Can Renault succeed in China?
|Bruce Gain is an Automotive News Europe correspondent in France.|
Renault's push into China may be a case of better late than never. The automaker launched a big effort to succeed in the world's biggest auto market at the Beijing auto show last week when the company unveiled the Talisman sedan.
Renault has a lot of catching up to do. Its vehicle sales in China were just 24,000 last year, up 60 percent on the year before, but small compared with the company's global sales of 2.72 million in 2011.
One thing in Renault's favor is that Chinese buyers love Western cars and, because the market is still not a mature one, consumers are not loyal to established brands. The Renault Koleos SUV has been well received by Chinese buyers, accounting for most of the brand's 2011 local sales.
Another plus is that Chinese demand for high-end models is forecast to remain strong while sales of mainstream cars will slow down. Renault is working with its industrial partner Daimler on a new upscale range set to launch in 2014 and CEO Carlos Ghosn told analysts in February that these cars will go to China.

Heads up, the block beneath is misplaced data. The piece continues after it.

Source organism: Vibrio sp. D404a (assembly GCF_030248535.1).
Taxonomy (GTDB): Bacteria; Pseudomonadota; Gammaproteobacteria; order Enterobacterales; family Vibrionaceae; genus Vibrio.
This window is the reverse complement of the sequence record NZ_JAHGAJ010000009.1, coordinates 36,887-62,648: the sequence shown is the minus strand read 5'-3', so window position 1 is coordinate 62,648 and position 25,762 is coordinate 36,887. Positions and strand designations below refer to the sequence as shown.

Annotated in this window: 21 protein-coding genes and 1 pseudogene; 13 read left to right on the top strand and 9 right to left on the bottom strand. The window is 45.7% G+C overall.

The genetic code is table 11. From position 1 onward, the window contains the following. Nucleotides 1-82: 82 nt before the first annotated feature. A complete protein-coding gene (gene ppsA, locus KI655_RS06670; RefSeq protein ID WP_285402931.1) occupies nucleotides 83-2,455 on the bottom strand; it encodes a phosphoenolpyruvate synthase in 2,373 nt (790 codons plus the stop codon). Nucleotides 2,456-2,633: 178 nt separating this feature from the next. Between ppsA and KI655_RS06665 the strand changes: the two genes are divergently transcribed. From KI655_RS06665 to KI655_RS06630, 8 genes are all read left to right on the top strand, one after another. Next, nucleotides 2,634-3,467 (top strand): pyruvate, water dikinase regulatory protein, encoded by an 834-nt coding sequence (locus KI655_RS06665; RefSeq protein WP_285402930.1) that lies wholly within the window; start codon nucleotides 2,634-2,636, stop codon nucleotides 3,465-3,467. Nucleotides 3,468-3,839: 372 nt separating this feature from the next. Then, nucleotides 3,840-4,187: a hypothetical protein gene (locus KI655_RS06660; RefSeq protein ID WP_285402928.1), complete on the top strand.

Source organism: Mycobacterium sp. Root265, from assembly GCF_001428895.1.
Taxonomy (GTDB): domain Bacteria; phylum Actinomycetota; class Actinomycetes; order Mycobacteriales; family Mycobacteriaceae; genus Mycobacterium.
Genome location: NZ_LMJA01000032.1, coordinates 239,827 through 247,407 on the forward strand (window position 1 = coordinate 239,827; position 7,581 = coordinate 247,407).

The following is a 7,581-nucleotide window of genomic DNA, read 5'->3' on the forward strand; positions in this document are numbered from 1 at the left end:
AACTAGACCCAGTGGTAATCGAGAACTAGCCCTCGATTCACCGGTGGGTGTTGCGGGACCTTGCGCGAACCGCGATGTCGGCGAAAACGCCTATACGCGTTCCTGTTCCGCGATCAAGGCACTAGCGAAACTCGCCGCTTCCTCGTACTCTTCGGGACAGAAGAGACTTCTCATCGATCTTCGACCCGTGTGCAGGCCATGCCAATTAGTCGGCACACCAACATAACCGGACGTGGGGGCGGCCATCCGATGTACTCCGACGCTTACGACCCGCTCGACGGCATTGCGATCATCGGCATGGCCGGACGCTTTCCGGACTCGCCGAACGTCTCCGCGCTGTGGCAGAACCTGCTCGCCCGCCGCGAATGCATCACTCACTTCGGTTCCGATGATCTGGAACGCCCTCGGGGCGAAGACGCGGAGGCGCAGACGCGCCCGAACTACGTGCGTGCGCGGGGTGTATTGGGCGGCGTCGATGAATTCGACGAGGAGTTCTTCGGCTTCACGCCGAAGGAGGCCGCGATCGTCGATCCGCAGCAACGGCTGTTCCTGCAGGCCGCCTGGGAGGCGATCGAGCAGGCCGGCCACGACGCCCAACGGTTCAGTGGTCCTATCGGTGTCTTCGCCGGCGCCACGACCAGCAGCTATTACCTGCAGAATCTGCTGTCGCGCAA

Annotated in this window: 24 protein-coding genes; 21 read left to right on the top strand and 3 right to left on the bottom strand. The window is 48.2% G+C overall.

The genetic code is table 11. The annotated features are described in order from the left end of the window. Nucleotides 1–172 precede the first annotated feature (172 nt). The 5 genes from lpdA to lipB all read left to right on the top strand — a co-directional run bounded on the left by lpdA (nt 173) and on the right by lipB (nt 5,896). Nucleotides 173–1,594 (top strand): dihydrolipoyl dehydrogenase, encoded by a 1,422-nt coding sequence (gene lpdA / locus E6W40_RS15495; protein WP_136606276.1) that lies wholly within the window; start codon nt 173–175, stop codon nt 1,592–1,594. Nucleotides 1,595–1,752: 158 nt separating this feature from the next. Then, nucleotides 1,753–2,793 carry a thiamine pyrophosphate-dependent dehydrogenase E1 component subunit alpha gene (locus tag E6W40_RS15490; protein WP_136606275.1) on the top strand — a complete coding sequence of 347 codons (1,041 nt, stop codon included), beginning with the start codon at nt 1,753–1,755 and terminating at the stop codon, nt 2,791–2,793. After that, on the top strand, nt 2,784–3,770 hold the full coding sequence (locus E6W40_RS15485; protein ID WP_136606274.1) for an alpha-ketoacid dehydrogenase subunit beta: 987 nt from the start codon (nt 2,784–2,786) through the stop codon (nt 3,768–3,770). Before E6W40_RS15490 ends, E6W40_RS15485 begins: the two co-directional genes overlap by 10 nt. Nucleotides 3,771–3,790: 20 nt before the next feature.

Also positive is that Renault, along with partner Nissan, has invested heavily in electric vehicles. Renault is waiting for Chinese government approval to start a new joint production venture with Dongfeng Automobile and Ghosn noted on the February analysts' call that the government expects automakers to bring along innovations if they want to build in China.
Renault first entered the Chinese market by launching production of the Trafic minibus in 1993 with China Sanjiang Space Group. The French company pulled out in 2003, the same year its alliance partner Nissan went into China.
Until now, Renault has left China to its alliance partner while it focused on other developing markets such as Russia, Brazil, and India. But the market is now too big to ignore. Nissan sold 1.25 million vehicles in the country last year, up nearly 22 percent from the year before.
"Ghosn always said that Renault would go to China one day but only when they would be able to focus all their efforts on it," said Carlos Da Silva, an analyst for IHS Automotive.
Will China make a difference to Renault when the automaker's home region of Europe is seeing plunging car sales due to the eurozone crisis?
Yes, says Da Silva. "There are high volumes at stake. So even if you grab a little piece of the cake, that would represent something very significant. Given the immense potential of the market, this could eventually pay off."
You can reach Bruce Gain at email@example.com.